Are Low Value Tasks Holding Us Back?

Low Value

Are Low Value Tasks Holding Us Back? You’ve conquered your email, minimized meetings and stopped answering the phone. But you still don’t seem to be getting your goals completed. Now what?

You’ve got the obvious time killers under control now and have freed up a couple extra hours per week but, of the tasks which remain, those you consider to be part of your routine, they may actually be holding you back from having a greater positive impact on your business.  A 3 year research study, by London Business School and Pfizer, revealed an opportunity for further productivity improvement.¹

We’ve spent the past three years studying how knowledge workers can become more productive and found that the answer is simple: Eliminate or delegate unimportant tasks and replace them with value-added ones. Our research indicates that knowledge workers spend a great deal of their time – an average of 41% – on discretionary activities that offer little personal satisfaction and could be handled competently by others.

How Did We Get Here?

Our less-productive work routines have built up over time as task requests and responsibilities have accumulated from all different angles. Bosses, colleagues, customers and external events all contribute to our daily workload along with additional tasks being added to our agendas as cost cutting efforts have reduced staff over the years. With a swelling plate of responsibilities it becomes easier just to keep our heads down and trudge through, stressing the entire time about not getting our growing routines completed but not stopping to examine what it is we’re actually doing. In all of the hustle and push we either don’t realize or feel helpless to change the fact that we’re only spending a fraction of our day on high value activities.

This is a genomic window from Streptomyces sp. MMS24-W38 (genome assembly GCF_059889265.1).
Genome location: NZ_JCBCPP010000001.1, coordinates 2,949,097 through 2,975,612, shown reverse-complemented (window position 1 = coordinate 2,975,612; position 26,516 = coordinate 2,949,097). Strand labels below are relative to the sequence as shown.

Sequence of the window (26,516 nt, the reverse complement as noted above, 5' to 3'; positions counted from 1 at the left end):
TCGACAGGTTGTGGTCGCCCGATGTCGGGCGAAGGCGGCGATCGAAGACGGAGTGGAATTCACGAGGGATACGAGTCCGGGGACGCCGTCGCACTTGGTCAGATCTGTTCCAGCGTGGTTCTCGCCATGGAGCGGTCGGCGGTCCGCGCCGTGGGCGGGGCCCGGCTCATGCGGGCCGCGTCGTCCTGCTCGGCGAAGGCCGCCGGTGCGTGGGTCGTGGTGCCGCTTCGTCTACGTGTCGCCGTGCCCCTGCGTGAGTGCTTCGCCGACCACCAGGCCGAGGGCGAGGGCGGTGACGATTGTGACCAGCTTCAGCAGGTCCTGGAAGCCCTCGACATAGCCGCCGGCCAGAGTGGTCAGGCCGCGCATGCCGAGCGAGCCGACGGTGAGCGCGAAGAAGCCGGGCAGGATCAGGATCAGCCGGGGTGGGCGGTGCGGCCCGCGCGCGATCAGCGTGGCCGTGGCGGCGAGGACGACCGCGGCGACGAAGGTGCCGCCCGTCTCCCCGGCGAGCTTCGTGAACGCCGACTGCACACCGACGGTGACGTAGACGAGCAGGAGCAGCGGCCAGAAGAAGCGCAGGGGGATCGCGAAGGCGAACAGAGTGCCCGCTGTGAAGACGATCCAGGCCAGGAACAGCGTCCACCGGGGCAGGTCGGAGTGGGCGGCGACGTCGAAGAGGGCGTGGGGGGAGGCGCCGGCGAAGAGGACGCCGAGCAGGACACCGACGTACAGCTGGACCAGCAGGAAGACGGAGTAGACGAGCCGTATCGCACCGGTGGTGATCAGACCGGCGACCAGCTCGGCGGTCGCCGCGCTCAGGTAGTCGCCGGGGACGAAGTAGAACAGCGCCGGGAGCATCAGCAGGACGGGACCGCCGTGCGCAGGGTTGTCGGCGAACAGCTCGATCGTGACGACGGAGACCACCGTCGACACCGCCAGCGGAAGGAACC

This ​post provides a fun but realistic view of this continual juggling act between low value and high value tasks. 



1.  Identify the Low Value Tasks

Review your daily tasks and answer these questions about each one:

  • Does this task help achieve the long term goals of your company?
  • Does this task use your core expertise?

If you answer NO to the above then you have a Low Value Task:

  • Can this task be eliminated without any great impact?

If you answer NO to the above:

  • Can this task with some instructions be delegated to someone else?

If you answer YES then this task can be delegated freeing up some time.


2.  Define the Tasks

Delegating even low value tasks without clear direction can have negative outcomes. It may unfairly create a false scenario that the task cannot be delegated. So whether through documenting instructions, or just by having a hand off call to review the task, you will ensure the task is completed correctly.


3.  Delegate the Tasks

Delegate the task to the right person or partner firm. Delegating shouldn’t be where your distraction becomes someone else’s distraction. It’s important to delegate to someone that is setup to take on these types of tasks with a process that has the strengths to execute them where it’s a core expertise rather than distraction.


The Results

Use the time gained from those tasks wisely. Perhaps you’re able to apply the gain towards personal time, towards activities requiring your core expertise, or towards a project that is important to your company’s strategy . The participants in the research study went through a similar process and many were able to gain 8 hours per week that they could use on tasks that were more important to their business or more personally/professionally satisfying.


What could you do with more time?

4 Trends Today's IT Leaders Must Master Free EBOOK

Ravi Madhavan

Cost-calculator-Banner-Ad[layerslider id=”11″][layerslider id=”12″]